Syria’s Alawis and Shi’ism

Martin Kramer*

*Corresponding author for this work

Research output: Chapter in Book/Report/Conference proceedingChapterpeer-review

7 Scopus citations


The Alawis number perhaps a million persons-about 12 percent of Syria’s population- and are concentrated in the northwestern region around Latakia and Tartus. This religious minority has provided Syria’s rulers for nearly two decades: Syrian President Hafiz al-Asad, in power since 1970, and Syria’s leading military and security chiefs, are of Alawi origin. For at the forefront of Syria’s modern struggle for independence were the Sunni Muslims who populated the cities of Syria’s heartland. When the Ottoman Empire fell, the French claimed Syria as their share, and the Alawis found their new rulers eager to protect and patronize them. Political separatism was compatible with Alawi religious esoterism, and it won many adherents among the Alawi religious shaykhs. The close relationship between Syria and the Islamic Republic of Iran was rooted in this early collaboration of convenience. The Syrian relationship with Islamic Iran did enhance the religious legitimacy of Syria’s rulers, but in a very subtle and indirect way.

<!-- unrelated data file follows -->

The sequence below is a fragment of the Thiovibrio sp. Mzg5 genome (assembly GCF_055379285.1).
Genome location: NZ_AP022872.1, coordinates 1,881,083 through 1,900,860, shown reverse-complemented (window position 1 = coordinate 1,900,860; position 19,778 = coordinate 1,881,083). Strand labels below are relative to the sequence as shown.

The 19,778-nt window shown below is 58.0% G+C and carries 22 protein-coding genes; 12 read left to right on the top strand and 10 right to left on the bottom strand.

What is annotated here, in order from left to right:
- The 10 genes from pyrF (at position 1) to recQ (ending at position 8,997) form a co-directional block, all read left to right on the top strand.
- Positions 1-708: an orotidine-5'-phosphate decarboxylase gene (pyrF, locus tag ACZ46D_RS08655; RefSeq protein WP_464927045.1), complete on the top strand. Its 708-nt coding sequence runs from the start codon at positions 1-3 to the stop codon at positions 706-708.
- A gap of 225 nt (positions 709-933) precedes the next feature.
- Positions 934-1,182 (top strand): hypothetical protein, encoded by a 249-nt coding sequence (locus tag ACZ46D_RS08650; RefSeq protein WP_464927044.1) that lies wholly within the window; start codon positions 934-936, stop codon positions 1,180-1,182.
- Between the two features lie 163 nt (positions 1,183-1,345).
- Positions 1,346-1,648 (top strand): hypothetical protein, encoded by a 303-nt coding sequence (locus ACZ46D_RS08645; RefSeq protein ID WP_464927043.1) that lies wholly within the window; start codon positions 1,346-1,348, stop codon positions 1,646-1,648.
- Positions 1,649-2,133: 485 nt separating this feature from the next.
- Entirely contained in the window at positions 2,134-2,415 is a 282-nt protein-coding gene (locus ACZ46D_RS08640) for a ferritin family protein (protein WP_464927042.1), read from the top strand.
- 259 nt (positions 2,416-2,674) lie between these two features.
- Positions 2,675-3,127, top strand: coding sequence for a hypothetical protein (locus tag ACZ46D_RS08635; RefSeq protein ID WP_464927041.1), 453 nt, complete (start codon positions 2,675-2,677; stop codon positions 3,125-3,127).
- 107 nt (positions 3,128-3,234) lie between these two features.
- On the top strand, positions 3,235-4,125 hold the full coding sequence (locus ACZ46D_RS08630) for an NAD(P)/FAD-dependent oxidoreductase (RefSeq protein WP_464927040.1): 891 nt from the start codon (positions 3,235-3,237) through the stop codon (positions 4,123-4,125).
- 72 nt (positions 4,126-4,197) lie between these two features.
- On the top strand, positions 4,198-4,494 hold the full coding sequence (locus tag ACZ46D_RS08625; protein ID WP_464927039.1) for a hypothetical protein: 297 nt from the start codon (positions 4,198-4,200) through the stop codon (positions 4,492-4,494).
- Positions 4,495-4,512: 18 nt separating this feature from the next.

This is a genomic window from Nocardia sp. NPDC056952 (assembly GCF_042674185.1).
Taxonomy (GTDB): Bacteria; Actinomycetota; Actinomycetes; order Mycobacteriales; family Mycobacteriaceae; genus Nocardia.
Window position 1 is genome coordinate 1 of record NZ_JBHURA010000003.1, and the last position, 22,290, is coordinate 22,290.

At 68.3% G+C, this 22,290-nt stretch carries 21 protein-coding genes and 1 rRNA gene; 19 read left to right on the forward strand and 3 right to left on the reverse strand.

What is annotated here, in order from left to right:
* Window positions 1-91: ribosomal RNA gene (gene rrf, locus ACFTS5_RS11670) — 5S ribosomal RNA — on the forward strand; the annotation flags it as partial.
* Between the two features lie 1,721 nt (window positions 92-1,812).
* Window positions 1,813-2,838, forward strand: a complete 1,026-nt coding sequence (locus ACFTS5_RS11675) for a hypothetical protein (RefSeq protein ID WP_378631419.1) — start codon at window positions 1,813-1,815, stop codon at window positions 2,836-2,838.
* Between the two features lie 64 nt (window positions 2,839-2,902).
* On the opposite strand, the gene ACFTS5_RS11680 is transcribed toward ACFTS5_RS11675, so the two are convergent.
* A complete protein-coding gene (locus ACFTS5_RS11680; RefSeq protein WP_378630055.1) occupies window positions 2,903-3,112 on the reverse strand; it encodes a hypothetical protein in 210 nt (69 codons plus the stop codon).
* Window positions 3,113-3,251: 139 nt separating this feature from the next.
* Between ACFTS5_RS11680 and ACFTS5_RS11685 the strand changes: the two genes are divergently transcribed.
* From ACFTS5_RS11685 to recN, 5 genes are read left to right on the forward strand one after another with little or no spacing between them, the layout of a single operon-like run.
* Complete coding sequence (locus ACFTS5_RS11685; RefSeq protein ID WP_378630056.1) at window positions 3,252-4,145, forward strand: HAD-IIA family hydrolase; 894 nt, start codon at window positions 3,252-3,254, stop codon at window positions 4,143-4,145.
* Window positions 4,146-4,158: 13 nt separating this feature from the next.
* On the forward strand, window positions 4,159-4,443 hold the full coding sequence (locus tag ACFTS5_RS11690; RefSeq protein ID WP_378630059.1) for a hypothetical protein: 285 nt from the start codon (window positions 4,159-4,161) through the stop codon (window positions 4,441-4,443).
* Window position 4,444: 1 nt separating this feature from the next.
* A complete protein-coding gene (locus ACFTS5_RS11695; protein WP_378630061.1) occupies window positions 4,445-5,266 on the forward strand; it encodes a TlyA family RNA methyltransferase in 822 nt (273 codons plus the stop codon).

Original languageEnglish
Title of host publicationShi’ism, Resistance, and Revolution
PublisherTaylor and Francis
Number of pages20
ISBN (Electronic)9781000239553
ISBN (Print)9780367287245
StatePublished - 1 Jan 2019


Dive into the research topics of 'Syria’s Alawis and Shi’ism'. Together they form a unique fingerprint.

Cite this